Slovak police commandos might be using Roma communities for intervention drills

By • on April 12, 2013

It is well known that Slovak police interventions in Roma communities are often brutal and unlawful. We can even say that Roma communities serve like real training grounds for the police commandos.

It is against the law to enter and search private premises without the court’s permission. However, police commandos do not seem to worry about this, bursting into homes from settlements whenever they feel like. The higher officers often cover the backs of those involved as if they do not know anything about it. A number of Roma who have experienced such a raid confessed that they were not at all legitimate or rightful.

The reasons why the commandos have this action movie behavior when they enter Roma communities are almost always the same. Police commandos are looking for people who received a notice but ignored the police summons, who are wanted based on an arrest warrant or court order, or who are missing.

If a police commando is looking for a person who is a non-Roma, the law is always respected and it is unthinkable that the swat team should enter a house without a court order. But if the commando is looking for a Roma, the whole settlement or community is turned upside-down. They search every corner, kick in a few doors while shouting, hitting and cursing. They ask things which are not connected to their purpose and make threats, even to children, elderly or disabled people.

Last time the police commandos visited Ondavské Matiašovce in east Slovakia, they wanted to bring Romani boys who committed a crime to an interrogation. But such a raid was not even necessary because the boys had just come the day before to a hearing without putting up a resistance. They confessed and cooperated. Despite that, the heavily armed commandos came in, found the boys, handcuffed them and dragged the young criminals out, ordering bystanders not to watch. For Roma who never experienced anything similar, it was a terrible scene. One woman with a heart disorder even had a seizure after this so-called visit.

The same also happened six months ago in the Kežmarok region in three settlements with a Roma majority: Stráne pod Tatrami, Podhorany and Huncovce.

Commandos stormed in for the same reasons stated above. According to residents, the team performed the entry and search without the court’s permission while verbally assaulting the onlookers. When people came out of other houses, the team searched them too. The commando hit and even handcuffed an invalid whom they pulled out of his bed. They scared the children and slapped a couple of youngsters, forcing them to reveal where the wanted person is and asking how they pay for electricity, potatoes and wood.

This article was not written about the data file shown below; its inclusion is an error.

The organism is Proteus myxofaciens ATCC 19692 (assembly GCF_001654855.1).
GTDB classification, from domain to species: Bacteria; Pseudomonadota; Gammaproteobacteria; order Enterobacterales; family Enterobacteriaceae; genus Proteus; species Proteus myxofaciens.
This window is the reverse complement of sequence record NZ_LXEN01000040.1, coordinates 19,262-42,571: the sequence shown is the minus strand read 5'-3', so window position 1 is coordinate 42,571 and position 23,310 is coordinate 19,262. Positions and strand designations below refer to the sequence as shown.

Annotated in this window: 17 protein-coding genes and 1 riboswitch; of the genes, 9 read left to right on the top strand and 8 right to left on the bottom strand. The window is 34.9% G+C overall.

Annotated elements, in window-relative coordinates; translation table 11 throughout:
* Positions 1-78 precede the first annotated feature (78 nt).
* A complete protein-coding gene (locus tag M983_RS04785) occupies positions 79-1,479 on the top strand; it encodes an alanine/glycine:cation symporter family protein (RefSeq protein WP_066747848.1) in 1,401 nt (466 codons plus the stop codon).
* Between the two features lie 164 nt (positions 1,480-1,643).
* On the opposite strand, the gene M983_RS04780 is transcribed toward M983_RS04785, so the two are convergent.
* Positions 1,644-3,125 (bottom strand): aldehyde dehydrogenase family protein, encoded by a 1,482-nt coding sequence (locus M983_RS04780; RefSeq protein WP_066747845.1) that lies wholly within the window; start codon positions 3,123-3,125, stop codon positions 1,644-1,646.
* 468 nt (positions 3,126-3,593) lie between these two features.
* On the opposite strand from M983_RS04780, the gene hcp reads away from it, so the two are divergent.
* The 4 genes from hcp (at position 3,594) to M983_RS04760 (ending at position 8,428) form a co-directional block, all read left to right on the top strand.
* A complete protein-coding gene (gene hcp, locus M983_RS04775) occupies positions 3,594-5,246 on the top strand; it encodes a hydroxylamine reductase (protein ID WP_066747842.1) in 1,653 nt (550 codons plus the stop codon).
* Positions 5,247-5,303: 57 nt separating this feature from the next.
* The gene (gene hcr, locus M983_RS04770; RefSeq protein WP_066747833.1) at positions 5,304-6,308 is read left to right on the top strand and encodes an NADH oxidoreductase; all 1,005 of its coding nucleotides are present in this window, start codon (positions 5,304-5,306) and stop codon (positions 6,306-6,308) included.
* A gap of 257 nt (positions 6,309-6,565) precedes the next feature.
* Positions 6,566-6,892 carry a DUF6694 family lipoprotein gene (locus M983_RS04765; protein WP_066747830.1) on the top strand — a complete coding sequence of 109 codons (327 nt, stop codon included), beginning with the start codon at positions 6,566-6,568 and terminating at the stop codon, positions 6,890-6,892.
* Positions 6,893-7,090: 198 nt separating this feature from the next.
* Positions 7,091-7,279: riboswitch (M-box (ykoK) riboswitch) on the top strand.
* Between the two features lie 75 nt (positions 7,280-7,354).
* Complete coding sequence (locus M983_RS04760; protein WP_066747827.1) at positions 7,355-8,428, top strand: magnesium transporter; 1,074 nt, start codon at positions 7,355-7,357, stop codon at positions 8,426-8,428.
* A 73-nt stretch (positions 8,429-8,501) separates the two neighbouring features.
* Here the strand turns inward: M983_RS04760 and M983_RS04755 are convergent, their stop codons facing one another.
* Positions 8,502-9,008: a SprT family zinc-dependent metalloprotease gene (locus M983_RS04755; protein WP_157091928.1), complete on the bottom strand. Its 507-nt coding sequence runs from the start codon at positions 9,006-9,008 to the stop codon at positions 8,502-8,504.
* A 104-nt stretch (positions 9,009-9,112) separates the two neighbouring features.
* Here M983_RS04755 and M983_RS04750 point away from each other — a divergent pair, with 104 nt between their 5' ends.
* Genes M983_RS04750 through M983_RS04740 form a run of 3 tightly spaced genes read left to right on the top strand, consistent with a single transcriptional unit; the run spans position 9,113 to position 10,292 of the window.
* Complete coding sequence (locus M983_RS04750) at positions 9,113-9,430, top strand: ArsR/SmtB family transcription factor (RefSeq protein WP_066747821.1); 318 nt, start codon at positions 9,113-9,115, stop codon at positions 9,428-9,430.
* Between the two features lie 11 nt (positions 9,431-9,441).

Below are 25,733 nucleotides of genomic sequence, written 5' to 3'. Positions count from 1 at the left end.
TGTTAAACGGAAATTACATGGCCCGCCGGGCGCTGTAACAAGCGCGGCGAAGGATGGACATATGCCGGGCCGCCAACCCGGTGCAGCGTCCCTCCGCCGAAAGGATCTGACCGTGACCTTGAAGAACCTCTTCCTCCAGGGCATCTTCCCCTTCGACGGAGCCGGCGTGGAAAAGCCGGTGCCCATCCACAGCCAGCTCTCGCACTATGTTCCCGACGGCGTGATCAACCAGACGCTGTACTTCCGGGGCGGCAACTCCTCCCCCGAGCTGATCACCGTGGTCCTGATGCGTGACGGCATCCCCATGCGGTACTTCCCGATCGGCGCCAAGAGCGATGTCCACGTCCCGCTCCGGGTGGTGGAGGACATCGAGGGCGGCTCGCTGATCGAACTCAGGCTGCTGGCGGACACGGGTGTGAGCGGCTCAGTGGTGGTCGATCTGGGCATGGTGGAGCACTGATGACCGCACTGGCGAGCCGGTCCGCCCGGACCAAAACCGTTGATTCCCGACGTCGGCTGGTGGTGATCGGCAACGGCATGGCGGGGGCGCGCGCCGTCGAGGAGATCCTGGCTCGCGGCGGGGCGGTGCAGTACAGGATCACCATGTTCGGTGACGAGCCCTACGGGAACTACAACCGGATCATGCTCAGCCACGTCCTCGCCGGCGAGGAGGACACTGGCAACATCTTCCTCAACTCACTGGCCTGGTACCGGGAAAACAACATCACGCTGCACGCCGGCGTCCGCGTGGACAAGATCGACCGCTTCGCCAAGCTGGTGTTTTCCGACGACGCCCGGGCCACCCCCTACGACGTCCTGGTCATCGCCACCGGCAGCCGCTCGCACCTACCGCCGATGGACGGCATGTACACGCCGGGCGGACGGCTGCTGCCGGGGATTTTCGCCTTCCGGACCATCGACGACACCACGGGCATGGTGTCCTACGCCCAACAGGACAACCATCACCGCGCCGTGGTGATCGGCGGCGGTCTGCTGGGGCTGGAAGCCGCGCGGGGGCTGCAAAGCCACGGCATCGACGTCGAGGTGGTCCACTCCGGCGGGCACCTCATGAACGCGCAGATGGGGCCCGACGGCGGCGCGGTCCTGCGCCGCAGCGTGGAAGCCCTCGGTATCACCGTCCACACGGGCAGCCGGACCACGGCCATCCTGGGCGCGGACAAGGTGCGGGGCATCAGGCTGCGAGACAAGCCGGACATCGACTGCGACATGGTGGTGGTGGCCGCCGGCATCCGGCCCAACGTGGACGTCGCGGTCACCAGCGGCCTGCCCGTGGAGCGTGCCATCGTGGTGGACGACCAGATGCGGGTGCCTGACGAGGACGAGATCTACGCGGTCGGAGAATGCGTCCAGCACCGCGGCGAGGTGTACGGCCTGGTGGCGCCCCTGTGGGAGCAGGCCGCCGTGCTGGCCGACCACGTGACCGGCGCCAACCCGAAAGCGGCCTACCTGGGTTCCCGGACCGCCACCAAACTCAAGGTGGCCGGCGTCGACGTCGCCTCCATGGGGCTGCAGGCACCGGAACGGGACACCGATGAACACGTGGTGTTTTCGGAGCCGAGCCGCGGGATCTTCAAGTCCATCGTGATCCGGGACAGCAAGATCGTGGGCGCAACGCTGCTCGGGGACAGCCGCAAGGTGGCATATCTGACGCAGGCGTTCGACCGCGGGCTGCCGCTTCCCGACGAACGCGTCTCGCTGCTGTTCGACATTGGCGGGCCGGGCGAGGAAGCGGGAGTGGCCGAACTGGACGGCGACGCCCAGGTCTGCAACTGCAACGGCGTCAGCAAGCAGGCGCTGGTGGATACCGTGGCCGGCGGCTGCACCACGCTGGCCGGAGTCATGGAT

And since the policemen were already in the settlement, they did what pleased them. They intimidated other Roma who were looking on from the windows of their houses. According to witnesses, the commando hit a man who left his house with his little son. The man had just wanted to go out and let the son play outside the way he did every morning. When he lit a cigarette, the commando jumped at him, slapped him across the face and kicked him to the ground, forcing him to say where the wanted were. They then entered a house and searched every nook and cranny for the wanted.

After a morning raiding the Roma communities, Daniel Džobaník, the speaker of KRPZ Prešov, confirmed that the raiders found one convicted person, two people who did not show up after receiving a court summons and other two who trespassed. According to Džobaník, the police did not perform any house searches.

“In order to conduct a house search, a court warrant is necessary,” Džobaník declared for the Roma Press Agency who covered the case. Nevertheless, all the Roma present during the raid insist that several houses were searched.

To conclude, the police commandos can obviously do whatever they please in Roma communities. The officials will always claim that all happened according to law and no wrongdoings or offenses took place during raids.

Kamil Bačo, the deputy mayor of Pod Tatrami, emphasized that the municipality will seek information about the raid from a competent source. But the members of the community already know how lawful everything was.